House of Fraser blames landlord for Kendals closure

Jessica Middleton-Pugh

After the news this morning that House of Fraser would be closing in Manchester city centre, owner Sports Direct has released a statement saying that its options to save the store were “declined” by the landlord.

Staff at the House of Fraser on Manchester’s Deansgate, still locally referred to as Kendals, were told this morning that the store would be closing in January.

A spokesman for House of Fraser said: “We have suggested various options to the landlord that would have enabled us to save the store in Manchester. Sadly, these have been declined. We are now in consultation with staff about the fact that the store faces closure in the New Year.”

Mike Ashley’s Sports Direct retail group bought the stricken department store business in August for £90m along with its full estate of 59 properties. One of the reasons for administration was cited as a £40m rent bill due before the end of the month.

At the time of the acquisition, the future of 31 locations was in doubt, but the Manchester Deansgate store was not understood to be one of them, despite the fact its £4.3m annual rent bill.

Sports Direct openly said it was going through rent renegotiations with landlords across the country and in September announced which stores were safe and which were set to close. In the case of the closures, Ashley blamed “a small number of greedy landlords” who had failed to agree to Sports Direct’s terms. Again, there was no mention of the Manchester city centre store being at risk.

The grade two-listed Kendals building was last sold in 2007 by Irish investor Sloane Capital for £75m, to a Jersey-based private investor funded by Investec.

After the news broke this morning, Sir Richard Leese, leader of Manchester City Council, said he would be attempting to get the decision reversed.

Leese said: “The Kendals building is a Manchester institution that has been a much-loved constant since it first opened in 1832, dominating its location on Deansgate as our modern city centre developed around it. The current 1930s building is a treasure of our city’s architecture.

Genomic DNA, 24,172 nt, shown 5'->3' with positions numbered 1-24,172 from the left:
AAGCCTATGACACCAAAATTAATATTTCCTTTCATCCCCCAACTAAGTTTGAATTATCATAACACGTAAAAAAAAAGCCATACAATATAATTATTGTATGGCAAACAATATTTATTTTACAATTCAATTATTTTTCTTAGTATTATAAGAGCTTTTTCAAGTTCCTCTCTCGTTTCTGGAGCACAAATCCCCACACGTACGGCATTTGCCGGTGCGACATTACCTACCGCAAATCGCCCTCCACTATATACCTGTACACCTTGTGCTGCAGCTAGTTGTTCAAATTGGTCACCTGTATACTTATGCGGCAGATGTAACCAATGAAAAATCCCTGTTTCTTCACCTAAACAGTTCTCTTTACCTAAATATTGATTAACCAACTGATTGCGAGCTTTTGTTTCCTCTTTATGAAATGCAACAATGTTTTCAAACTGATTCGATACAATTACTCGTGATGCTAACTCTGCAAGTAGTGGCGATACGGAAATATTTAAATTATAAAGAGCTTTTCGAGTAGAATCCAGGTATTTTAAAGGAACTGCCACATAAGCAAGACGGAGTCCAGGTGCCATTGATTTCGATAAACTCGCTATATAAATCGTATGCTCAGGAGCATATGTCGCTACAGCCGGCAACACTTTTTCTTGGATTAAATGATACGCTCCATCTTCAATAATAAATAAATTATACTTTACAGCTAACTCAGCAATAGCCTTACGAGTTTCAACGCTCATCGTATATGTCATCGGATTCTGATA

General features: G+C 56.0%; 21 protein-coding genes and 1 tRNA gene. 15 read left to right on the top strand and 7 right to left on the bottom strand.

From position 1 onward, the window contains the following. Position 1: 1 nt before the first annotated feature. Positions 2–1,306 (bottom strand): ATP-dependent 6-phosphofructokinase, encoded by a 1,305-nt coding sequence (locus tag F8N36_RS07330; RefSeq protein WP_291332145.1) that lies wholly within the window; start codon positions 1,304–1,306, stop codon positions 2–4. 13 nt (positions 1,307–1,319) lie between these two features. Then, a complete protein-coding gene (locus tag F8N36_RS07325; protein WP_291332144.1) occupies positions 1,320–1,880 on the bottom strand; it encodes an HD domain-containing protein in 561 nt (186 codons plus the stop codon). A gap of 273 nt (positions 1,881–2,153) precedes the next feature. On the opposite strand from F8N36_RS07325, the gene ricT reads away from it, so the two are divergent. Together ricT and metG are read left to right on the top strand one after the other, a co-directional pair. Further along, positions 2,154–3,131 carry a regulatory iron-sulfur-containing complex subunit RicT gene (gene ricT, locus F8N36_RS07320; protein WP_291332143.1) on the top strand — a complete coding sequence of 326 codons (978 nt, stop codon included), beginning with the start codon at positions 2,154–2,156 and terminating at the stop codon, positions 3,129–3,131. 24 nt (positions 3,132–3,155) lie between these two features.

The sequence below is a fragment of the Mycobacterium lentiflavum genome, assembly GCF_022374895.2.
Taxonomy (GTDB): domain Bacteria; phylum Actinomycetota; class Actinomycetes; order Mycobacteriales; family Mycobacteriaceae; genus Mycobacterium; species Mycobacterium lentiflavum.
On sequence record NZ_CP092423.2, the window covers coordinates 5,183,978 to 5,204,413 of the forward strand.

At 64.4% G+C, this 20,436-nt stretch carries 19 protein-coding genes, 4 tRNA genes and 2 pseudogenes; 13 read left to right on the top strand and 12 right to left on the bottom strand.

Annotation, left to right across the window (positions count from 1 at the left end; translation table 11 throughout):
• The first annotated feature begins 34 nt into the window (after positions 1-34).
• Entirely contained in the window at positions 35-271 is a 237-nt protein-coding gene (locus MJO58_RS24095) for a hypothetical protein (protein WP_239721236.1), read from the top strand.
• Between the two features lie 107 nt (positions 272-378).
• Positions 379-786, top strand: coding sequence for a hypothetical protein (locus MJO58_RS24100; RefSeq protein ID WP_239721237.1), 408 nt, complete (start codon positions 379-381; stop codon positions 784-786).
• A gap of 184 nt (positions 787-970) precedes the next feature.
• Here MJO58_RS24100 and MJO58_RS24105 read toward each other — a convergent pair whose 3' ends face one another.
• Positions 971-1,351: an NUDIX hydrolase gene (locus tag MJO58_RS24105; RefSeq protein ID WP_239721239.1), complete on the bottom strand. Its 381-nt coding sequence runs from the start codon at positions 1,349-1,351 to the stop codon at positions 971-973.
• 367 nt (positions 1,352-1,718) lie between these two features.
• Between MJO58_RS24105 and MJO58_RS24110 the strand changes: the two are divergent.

“Generations of Manchester people have a huge fondness for the store and the city council will do everything it can to get this decision reversed and support those working at the store who will be shocked at today’s news.”

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Shame Galeries Lafayette didn;t manage to buy HoF in 2014, they had big plans for the Deansgate store, along with Glasgow and Oxford Street as the 3 flagships.

By York Street

I shop in there fairly frequently and the shop floors are almost always like a ghost town, doesn’t surprise me at all. The interior is dated and could do with a refurb. But more to the point, large floor space stores just can’t compete with online in 2018 so change is inevitable. I say gut it out , refurb the lower few floors and bring back as a trimmed down HoF and turn the upper floors into offices.
Or they could to look at El Corte Ingles mode in Spain and get some restaurants up on the top floors with views over Manchester. Plenty of opportunity here, I’m sure it’s not the end!

By Rob H

Obviously the owner doesn’t want to slash the rent. It’s prime real estate in a booming part of Manchester. They have plenty of other options for the building, like a high end hotel, splitting it into a number of units and having mixed use above etc. Plenty of options that probably pay more than what Ashley was offering…